PS2's Smackdown! vs Raw not quite a hit
JON WALDMAN - SLAM! Wrestling
Title: WWE Smackdown! vs. Raw
Company: THQ Inc.
Platform: Playstation 2
The latest, and possible last THQ video game release for WWE has set video game consoles on fire, as Smackdown! vs. Raw invades PS2 consoles across the world.
The newest title in the Smackdown series looked quite promising from the preview information and commercials, despite Stacy Kiebler and Torrie Wilson. There are a lot of new features in the game and a bunch of changes from the last title, Here Comes the Pain, so let's look at each, and we'll rate the game based on a plus, minus, or equal scale for each feature.
- Online Play: This is a definite plus. While this review did not incorporate online play, this feature has been left out of a wrestling game for far too long.
- Voice-overs: We'll give this one a plus as well. The technology here is absolutely incredible, with some decent recordings from superstars and commentators mixing pretty accurately with the speaking animation. The commentary by JR, Jerry Lawler, Michael Cole and Tazz does get repetitive, but it's not enough of an issue to detract from the game.
- Pre-Match contests: This one an equal. Most matches will start with either a shoving match or test-of-strength as a way to establish early control. While this is a pretty cool feature, it can get very repetitive and boring.
- Chopfests: A definite plus here. This has become a big part of WWE matches (particularly with Ric Flair, Chris Jericho and Chris Benoit), so it adds a bit more of an actual match feel to the game.
- Storyline: Big, big minus here. After finishing one season, the second season started out with the same challenge from Rene Dupree. This is totally unacceptable and should be adjusted. Plus, there are way too many storylines that center around the Divas, especially ones that aren't appropriate for younger gamers to see.
- Clean/Dirty meter: This one gets a minus. These meters fill throughout the game as your babyface does high risk moves or taunts or your heel tries to cheat to win. Once the meter is full, your grappler is powered up for a few moments. This system is somewhat flawed, since a heel should theoretically get more "dirty heat" for taunting than a babyface should. It's an interesting feature, but not one that has been developed enough to warrant being part of the game.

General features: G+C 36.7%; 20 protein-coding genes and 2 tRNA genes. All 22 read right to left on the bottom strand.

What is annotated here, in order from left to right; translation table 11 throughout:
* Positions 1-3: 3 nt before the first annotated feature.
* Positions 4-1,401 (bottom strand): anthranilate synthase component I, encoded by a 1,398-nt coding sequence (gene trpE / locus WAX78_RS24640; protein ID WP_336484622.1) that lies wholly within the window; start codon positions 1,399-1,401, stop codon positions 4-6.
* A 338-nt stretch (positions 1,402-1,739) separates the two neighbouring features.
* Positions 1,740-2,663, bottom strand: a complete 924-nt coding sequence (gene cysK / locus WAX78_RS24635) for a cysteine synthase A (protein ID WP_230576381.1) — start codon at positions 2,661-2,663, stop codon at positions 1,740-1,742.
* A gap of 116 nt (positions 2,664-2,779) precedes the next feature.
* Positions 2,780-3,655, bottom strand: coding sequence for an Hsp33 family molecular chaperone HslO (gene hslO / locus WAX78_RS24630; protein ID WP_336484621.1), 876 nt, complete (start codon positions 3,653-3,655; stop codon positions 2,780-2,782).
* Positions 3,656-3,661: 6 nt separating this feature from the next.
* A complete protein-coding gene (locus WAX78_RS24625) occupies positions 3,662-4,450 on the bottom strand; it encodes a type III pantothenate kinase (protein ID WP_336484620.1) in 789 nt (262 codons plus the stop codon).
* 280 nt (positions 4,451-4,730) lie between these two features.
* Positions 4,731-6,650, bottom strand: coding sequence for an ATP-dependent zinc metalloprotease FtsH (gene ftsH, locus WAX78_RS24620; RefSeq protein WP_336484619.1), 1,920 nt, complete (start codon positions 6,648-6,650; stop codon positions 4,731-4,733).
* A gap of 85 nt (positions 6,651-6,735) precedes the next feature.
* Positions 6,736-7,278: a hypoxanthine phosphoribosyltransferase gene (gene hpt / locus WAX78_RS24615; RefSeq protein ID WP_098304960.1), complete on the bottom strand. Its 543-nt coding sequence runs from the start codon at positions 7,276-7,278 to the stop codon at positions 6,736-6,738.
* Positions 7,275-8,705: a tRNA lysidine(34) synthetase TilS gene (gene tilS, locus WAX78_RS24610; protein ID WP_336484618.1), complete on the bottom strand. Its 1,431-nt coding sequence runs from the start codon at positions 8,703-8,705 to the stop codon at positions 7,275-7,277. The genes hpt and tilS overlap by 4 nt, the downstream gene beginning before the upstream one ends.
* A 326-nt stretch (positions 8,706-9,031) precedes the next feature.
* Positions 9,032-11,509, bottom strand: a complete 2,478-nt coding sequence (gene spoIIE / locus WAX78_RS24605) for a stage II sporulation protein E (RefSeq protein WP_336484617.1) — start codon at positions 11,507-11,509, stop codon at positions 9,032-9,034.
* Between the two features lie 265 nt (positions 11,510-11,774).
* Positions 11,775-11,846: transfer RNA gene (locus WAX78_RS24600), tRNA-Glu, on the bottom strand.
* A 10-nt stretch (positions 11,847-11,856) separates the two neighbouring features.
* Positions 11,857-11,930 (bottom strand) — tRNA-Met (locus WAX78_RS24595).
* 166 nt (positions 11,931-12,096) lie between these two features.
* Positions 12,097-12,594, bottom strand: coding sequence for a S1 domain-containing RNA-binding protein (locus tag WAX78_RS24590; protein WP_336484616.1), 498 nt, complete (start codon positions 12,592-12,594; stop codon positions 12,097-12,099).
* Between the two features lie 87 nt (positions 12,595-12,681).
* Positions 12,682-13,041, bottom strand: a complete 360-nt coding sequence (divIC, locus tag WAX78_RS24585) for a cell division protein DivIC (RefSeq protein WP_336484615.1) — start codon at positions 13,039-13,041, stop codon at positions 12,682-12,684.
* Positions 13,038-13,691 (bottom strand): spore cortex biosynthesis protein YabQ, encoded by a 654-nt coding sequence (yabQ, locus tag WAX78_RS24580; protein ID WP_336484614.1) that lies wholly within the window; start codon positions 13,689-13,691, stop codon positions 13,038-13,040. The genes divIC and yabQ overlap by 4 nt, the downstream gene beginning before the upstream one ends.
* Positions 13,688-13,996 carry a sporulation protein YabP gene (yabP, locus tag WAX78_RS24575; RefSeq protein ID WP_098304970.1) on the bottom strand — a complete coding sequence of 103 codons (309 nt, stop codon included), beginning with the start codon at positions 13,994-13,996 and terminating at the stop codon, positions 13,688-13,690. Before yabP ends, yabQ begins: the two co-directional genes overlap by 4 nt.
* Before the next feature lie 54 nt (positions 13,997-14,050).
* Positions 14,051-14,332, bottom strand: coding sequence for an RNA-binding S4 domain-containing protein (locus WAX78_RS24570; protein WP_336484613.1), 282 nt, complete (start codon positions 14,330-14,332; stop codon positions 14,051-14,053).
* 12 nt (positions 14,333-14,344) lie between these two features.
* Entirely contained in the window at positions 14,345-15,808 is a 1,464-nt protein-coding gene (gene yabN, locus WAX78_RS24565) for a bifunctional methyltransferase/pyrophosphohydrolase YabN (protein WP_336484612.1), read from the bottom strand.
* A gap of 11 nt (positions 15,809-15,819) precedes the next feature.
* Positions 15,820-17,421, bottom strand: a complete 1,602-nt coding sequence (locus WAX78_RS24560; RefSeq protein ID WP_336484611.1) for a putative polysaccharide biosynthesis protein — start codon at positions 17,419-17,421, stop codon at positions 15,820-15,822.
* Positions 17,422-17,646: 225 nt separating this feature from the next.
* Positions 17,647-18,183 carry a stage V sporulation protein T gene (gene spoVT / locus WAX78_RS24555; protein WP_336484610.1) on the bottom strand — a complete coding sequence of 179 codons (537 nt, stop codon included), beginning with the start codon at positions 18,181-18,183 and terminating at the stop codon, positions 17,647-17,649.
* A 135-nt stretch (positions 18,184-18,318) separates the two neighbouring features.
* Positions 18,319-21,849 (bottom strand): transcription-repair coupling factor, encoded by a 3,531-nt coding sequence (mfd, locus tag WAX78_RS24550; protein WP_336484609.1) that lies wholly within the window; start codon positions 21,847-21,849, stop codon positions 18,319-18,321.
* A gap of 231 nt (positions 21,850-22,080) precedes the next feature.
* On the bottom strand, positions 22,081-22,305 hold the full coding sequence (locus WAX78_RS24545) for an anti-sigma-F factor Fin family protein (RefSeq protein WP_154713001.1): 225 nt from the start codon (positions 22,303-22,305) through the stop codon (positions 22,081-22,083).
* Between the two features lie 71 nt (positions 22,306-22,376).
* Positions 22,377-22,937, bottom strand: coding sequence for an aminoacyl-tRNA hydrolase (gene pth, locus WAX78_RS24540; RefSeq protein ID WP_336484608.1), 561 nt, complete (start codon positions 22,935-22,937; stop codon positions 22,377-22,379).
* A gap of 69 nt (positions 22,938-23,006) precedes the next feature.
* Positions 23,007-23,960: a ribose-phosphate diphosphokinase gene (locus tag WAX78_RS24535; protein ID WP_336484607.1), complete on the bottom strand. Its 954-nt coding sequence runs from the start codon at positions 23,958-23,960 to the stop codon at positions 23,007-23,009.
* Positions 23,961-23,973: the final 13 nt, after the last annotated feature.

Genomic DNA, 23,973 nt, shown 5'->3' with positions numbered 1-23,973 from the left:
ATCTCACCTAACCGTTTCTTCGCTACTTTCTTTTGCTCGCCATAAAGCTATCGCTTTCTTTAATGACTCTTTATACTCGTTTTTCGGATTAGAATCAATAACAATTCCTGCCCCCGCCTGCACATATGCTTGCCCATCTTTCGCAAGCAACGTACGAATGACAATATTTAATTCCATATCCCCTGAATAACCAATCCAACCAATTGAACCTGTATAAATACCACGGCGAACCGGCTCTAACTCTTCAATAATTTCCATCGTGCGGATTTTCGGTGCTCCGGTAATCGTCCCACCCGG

- Expanded moveset: A plus here. There's a couple new moves that come with the new sitting position, lifted perfectly from No Mercy a few years back. The only real problem is the reality that 90% of the roster already have a smaller moveset than their digital counterparts, so a bit of realism is lost.
- Escape submissions: This is most definitely a plus. While it will take some time to get used to the new format for the hardened gamer, the new escape/reverse bar is a very well done feature.
- Create-a-belt: Minus! While the idea of creating your own belt is very cool, the belts can only be used in the PPV mode, and more importantly have to be bought with money earned from the season or challenge modes.
- Challenges: Another one for the plus side. Accomplishing tasks at four different levels gives you extra cash to spend in the Shopzone, which is another plus since you can now repeatedly buy points for your created superstars.
So when we total up the points, there's five plusses, three minuses and one equal. Not entirely a good score, but it could be a lot worse.
When you look at the game as a whole, there is a lot to like about Smackdown! vs. Raw, but ultimately the question is as it is every year -– is it worth buying the new game when the older game is already in your collection or can be had for a cheaper price? In this case, there's enough reasonable doubt that an immediate purchase can be held off, though ignoring the game completely is not necessary. Best bet is to pick this one up for a weekend of trying before buying.
Buy Wwe Smackdown! Vs.Raw
Jon Waldman, game connoisseur extraordinaire, has been with SLAM! since 2000.